Immigration in Maryland
Below are some interesting facts about immigration in Maryland compiled by the Migration Policy Institute:
14.9 percent of Maryland’s population in 2014 was foreign-born.
48.8 percent of foreign-born residents of Maryland are naturalized citizens.
52.2 percent of foreign-born residents are noncitizens.
31 percent of foreign-born residents are Latino.
33 percent of foreign-born residents are Asian
Legal entry through a visa
Immigrants have several options to get authorization to enter the U.S., but most immigrants enter with a visa. The visa application process takes time and thoroughness. An immigrant can be denied a visa for a simple error on an application or an omission in an interview.
Most immigrants apply for a visa from these three categories:
Visa for travel
Visa for work
Visa for family-based immigration
There are dozens of visas an immigrant can apply for authorization to legally enter the U.S. The visa an immigrant applies for is contigent on their reason for travel and how long they intend to stay in the country. An immigrant should apply for an immigrant (permanent) visa if they want to work and live in the U.S. long-term. A nonimmigrant (temporary) visa is issued to immigrants who want to do seasonal work in the U.S. or want to travel.
We urge you to visit the official website of the USCIS to learn more about visas: https://www.uscis.gov/working-united-states/temporary-nonimmigrant-workers
The most requested immigrant visas include:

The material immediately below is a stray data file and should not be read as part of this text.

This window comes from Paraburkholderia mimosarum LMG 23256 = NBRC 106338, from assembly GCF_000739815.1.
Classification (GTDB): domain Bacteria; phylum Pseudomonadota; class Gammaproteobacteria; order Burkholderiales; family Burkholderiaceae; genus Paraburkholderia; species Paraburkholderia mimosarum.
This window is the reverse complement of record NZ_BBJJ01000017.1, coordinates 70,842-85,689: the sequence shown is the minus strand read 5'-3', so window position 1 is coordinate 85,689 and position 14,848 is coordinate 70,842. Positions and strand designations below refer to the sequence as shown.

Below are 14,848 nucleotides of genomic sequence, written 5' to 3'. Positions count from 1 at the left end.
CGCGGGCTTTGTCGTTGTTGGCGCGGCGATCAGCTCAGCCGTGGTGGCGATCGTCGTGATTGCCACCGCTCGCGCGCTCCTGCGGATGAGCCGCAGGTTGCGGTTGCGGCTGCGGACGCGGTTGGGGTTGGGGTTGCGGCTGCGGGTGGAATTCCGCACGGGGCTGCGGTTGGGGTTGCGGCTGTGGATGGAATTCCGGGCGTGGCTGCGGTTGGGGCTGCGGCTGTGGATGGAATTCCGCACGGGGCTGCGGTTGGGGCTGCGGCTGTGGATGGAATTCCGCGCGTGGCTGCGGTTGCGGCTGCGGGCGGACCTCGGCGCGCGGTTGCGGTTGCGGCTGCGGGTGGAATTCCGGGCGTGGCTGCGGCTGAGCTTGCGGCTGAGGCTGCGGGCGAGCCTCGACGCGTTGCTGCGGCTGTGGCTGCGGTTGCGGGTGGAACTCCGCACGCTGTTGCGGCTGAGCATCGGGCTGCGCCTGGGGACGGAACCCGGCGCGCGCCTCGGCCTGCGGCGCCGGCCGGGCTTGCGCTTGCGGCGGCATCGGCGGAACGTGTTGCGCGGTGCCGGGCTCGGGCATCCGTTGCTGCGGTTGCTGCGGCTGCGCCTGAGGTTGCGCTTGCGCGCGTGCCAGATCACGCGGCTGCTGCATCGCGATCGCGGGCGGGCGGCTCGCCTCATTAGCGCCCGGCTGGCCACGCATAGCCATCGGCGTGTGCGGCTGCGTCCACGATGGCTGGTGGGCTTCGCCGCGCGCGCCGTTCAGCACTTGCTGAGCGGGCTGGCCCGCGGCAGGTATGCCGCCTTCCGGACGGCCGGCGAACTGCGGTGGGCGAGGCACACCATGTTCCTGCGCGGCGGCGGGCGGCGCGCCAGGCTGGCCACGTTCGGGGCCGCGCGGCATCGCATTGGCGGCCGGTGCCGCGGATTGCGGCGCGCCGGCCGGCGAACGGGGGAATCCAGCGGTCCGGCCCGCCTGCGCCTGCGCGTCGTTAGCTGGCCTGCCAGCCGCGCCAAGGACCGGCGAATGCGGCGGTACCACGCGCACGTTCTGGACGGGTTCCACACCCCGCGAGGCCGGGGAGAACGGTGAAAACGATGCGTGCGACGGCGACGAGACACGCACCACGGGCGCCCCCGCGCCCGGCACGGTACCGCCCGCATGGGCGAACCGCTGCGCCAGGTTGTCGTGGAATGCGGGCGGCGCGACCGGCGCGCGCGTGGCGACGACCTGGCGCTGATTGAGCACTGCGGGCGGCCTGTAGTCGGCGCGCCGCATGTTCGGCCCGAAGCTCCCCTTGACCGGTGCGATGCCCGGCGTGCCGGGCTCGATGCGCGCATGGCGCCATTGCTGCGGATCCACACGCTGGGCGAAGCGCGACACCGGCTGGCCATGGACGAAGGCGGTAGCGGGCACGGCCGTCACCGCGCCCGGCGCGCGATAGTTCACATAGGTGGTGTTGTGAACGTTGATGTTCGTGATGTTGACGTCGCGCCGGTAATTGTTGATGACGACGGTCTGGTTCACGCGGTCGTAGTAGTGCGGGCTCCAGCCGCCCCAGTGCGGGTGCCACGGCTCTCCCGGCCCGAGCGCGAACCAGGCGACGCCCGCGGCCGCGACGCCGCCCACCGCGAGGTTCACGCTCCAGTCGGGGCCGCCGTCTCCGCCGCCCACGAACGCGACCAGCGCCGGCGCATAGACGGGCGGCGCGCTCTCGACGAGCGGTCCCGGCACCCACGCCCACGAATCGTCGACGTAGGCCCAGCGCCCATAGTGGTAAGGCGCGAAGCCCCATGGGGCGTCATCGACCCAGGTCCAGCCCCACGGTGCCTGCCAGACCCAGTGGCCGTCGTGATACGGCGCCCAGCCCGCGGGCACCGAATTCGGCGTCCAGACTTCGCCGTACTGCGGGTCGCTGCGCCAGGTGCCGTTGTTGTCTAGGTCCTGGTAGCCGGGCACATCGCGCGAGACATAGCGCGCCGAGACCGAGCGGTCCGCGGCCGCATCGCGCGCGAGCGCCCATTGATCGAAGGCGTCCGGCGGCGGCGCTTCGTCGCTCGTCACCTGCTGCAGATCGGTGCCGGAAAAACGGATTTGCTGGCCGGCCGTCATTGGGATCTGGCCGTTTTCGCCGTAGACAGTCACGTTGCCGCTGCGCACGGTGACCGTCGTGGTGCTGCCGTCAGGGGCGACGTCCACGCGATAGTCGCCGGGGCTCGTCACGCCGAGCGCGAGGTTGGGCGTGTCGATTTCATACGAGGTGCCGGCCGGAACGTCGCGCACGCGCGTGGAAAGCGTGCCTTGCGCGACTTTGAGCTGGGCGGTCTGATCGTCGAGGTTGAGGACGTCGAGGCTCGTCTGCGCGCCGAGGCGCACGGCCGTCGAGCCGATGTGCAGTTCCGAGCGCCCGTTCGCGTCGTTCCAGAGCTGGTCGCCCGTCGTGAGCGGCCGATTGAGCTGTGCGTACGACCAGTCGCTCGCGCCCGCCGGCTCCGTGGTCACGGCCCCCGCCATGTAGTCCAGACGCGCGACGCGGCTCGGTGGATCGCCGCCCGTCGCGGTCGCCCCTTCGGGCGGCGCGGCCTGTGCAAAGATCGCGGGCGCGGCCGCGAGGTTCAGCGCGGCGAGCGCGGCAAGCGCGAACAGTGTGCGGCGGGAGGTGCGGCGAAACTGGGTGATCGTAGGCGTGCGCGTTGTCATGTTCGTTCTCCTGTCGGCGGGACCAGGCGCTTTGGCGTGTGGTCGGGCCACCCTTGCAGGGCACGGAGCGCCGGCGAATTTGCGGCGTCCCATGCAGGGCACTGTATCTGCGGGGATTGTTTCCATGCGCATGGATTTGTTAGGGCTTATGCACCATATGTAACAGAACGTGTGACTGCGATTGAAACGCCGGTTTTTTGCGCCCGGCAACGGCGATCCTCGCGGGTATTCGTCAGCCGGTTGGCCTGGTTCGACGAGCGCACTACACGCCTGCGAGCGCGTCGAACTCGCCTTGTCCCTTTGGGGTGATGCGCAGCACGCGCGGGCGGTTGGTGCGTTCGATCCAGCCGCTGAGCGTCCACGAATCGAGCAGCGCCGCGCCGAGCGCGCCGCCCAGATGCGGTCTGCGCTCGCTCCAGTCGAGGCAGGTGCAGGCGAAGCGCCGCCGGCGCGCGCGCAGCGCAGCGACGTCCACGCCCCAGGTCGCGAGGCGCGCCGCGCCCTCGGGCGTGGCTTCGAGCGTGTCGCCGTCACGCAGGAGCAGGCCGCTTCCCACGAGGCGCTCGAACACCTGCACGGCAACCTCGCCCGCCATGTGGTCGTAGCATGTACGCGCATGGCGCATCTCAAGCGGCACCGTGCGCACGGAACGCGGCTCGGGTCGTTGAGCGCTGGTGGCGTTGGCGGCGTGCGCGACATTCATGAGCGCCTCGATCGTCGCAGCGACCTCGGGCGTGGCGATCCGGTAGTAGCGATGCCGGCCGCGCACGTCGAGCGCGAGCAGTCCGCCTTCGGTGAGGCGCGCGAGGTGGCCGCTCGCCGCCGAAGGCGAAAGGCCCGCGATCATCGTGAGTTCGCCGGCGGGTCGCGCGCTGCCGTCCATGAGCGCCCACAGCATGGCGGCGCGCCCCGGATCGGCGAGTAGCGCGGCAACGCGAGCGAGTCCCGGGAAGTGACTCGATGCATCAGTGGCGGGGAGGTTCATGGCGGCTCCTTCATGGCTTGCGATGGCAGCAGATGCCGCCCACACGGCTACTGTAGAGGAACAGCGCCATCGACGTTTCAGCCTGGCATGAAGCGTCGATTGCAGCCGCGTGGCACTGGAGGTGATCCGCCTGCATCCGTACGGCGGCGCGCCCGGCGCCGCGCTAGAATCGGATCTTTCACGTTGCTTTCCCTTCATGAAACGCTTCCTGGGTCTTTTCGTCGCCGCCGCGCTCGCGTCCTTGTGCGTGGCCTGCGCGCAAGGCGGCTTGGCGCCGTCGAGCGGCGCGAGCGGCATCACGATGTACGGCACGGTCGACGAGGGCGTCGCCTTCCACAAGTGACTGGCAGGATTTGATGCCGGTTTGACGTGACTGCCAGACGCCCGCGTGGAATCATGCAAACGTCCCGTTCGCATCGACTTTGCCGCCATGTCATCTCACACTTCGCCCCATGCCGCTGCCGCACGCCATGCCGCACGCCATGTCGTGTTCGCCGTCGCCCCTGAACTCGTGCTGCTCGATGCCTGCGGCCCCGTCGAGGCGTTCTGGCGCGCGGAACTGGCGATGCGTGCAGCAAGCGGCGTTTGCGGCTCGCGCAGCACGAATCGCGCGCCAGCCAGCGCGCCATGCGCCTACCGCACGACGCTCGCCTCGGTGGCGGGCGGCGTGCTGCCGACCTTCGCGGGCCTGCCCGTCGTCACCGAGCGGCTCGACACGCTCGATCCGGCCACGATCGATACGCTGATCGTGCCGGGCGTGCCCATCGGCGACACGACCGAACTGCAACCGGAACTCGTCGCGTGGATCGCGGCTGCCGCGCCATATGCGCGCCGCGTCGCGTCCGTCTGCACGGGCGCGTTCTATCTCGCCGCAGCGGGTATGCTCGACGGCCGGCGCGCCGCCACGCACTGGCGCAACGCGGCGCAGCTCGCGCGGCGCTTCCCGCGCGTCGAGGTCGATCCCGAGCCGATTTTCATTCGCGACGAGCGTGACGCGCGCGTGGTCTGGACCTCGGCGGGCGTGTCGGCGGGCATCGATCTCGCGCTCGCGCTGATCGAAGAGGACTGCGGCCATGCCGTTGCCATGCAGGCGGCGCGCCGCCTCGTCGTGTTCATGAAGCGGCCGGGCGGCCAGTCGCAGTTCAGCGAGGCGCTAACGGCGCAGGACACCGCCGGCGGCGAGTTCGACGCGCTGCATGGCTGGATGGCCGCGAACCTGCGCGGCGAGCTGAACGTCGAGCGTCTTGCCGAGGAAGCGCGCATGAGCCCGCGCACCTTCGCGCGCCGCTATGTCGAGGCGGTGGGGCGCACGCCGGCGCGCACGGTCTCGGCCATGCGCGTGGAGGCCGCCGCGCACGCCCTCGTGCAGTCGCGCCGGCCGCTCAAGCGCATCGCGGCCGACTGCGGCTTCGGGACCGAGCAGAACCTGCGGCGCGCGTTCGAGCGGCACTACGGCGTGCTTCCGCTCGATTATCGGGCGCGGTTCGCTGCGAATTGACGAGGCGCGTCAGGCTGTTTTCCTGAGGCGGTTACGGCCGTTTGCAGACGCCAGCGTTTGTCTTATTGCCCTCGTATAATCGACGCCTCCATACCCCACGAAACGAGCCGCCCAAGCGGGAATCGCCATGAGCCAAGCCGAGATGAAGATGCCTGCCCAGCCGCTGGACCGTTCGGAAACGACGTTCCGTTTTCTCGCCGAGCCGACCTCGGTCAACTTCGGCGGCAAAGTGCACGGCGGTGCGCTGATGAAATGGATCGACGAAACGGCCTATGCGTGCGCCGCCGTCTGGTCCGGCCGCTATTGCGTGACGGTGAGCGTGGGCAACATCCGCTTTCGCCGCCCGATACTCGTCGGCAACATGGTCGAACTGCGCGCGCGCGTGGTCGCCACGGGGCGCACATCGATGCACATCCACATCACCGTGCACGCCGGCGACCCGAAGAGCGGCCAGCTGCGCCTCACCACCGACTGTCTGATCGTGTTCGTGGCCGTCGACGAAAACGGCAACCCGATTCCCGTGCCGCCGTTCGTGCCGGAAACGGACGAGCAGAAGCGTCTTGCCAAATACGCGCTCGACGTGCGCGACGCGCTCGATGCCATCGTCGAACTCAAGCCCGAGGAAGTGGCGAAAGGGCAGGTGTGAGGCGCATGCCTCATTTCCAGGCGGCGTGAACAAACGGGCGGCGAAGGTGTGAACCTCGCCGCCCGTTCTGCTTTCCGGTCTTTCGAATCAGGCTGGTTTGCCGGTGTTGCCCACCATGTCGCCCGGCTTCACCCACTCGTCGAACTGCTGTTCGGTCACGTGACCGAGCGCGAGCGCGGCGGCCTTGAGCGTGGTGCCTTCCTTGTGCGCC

Visa for spouses of U.S. citizens.
K-1 Visas for immigrants married to U.S. citizens
The most requested nonimmigrant visas include:
H-1B Visas- For workers with a bachelor’s degree at minimum with preferred skills.
H-2B Visas- Issued for temporary work in the agricultural industry and hospitality industry
Of the nonimmigrant category, H-1B visas are highly sought after because they are considered dual-intent visa. An H-1B visa can be used for temporary work in the U.S. and must be renewed, but in some cases, H-1B visa holders are permitted to apply for a green card. USCIS only grants 65,000 H-1B visas a year, so they run out quickly.
A large number of immigrants enter the U.S. with a visa, but some immigrants are refugees who are trying to get away from war zones, terrorist groups and perilous conditions in their native countries. Asylum is only given to about 100,000 refugees worldwide, even though they are put through a meticulous vetting process before being allowed in America. An immigrant with asylum status is granted authorization to work and can remain in the U.S. and apply for a green card.
Legal permanent residency and citizenship
Legal permanent residents have the choice to become American citizens if they remain admissible. That means they must stay out of legal trouble and maintain their residency. Relatives or spouses of U.S. citizens or green card holders and immigrants who are sponsored by an employer can apply for a green card.
Immigrating to the U.S. is rewarding, but it can also be difficult. Anyone who hopes to immigrate or help a loved one immigrate should retain a lawyer. USAttorneys can connect individuals with a knowledgeable immigration attorney in Maryland to assist with their case.